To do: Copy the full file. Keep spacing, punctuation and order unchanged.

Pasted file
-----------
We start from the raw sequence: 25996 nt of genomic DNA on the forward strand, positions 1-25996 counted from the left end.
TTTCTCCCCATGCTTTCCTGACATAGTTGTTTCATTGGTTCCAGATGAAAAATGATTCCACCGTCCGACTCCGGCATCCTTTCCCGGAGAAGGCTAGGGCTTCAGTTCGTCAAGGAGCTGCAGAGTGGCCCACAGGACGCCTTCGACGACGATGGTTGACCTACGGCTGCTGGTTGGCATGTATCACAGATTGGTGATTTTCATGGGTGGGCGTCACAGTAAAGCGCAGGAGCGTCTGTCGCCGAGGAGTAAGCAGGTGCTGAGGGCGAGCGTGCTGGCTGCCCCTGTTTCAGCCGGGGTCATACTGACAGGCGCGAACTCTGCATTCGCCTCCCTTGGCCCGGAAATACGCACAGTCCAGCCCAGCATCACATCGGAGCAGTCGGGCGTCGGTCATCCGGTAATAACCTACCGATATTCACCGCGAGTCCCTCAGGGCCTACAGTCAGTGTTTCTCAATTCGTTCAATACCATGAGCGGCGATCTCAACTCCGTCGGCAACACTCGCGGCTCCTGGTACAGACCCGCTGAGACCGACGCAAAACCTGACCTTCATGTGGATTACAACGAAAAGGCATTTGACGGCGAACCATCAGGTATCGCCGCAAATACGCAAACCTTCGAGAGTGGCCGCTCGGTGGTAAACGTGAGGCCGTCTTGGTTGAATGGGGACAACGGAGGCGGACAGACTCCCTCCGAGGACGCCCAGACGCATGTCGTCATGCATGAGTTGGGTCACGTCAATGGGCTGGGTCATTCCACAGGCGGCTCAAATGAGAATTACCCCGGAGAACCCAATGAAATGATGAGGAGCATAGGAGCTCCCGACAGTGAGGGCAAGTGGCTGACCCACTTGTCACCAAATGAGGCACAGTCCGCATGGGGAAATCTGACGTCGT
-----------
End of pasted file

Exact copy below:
We start from the raw sequence: 25996 nt of genomic DNA on the forward strand, positions 1-25996 counted from the left end.
TTTCTCCCCATGCTTTCCTGACATAGTTGTTTCATTGGTTCCAGATGAAAAATGATTCCACCGTCCGACTCCGGCATCCTTTCCCGGAGAAGGCTAGGGCTTCAGTTCGTCAAGGAGCTGCAGAGTGGCCCACAGGACGCCTTCGACGACGATGGTTGACCTACGGCTGCTGGTTGGCATGTATCACAGATTGGTGATTTTCATGGGTGGGCGTCACAGTAAAGCGCAGGAGCGTCTGTCGCCGAGGAGTAAGCAGGTGCTGAGGGCGAGCGTGCTGGCTGCCCCTGTTTCAGCCGGGGTCATACTGACAGGCGCGAACTCTGCATTCGCCTCCCTTGGCCCGGAAATACGCACAGTCCAGCCCAGCATCACATCGGAGCAGTCGGGCGTCGGTCATCCGGTAATAACCTACCGATATTCACCGCGAGTCCCTCAGGGCCTACAGTCAGTGTTTCTCAATTCGTTCAATACCATGAGCGGCGATCTCAACTCCGTCGGCAACACTCGCGGCTCCTGGTACAGACCCGCTGAGACCGACGCAAAACCTGACCTTCATGTGGATTACAACGAAAAGGCATTTGACGGCGAACCATCAGGTATCGCCGCAAATACGCAAACCTTCGAGAGTGGCCGCTCGGTGGTAAACGTGAGGCCGTCTTGGTTGAATGGGGACAACGGAGGCGGACAGACTCCCTCCGAGGACGCCCAGACGCATGTCGTCATGCATGAGTTGGGTCACGTCAATGGGCTGGGTCATTCCACAGGCGGCTCAAATGAGAATTACCCCGGAGAACCCAATGAAATGATGAGGAGCATAGGAGCTCCCGACAGTGAGGGCAAGTGGCTGACCCACTTGTCACCAAATGAGGCACAGTCCGCATGGGGAAATCTGACGTCGT